Three weeks ago I went to the funeral of a seven-year-old, the daughter of a friend of mine. She had been in hospital for more than eight months after an operation to remove a brain tumour. I found out she was ill one day in January when I went to the hospital to visit my mom after one of her seizures, and saw a little girl weighted down by fear and grave illness. I cried with her mom at the time, and I cried every time we got an update about her status.
At her funeral, in the children’s section in the Jewish cemetery, which is the most heartbreaking and “unnatural” space to find oneself in, I cannot imagine that there was one parent there not being faced with the worst fear and thought – of losing a child. I guess funerals and death always cause us to confront new thoughts and fears, but the passing of a child perhaps forces us to go deeper, and to ask more questions.
I don’t think there are any words or religious or spiritual explanations that can make sense of any of it, for me anyway. Try as I might to find comfort or meaning in explanations like “She lived a full life”, “It was G-d’s will”, “Her time was up”, “She has another job to do” when it comes to the death of young people, I just can’t. And this isn’t even “my Loss”, nor is it my task to try find meaning or comfort.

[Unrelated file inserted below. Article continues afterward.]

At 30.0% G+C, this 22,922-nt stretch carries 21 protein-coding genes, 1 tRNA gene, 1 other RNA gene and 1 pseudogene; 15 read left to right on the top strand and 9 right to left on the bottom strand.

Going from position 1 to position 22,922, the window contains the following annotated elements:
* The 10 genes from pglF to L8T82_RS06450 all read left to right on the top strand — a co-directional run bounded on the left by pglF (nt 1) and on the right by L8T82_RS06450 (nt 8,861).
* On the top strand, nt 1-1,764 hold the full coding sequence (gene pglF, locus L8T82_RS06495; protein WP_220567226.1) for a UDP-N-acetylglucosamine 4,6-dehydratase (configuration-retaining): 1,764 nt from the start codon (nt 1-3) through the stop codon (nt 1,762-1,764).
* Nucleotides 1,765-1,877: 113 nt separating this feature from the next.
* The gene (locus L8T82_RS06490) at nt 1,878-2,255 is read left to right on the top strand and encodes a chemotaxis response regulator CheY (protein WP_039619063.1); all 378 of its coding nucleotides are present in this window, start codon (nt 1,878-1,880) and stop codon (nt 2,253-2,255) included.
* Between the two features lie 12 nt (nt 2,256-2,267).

I get that life is about suffering. I know that life is unfair. I realise there are things we aren’t meant to understand. I get that people go. But I will never understand the deal with babies and children. Ever. And I realise that there are people wiser, more religious and more spiritual than me, and I bet there are dozens of ways to understand, and feel good with those beliefs. I’m not at the understanding or belief level yet. Rather, I’m sad that life is full of these losses.
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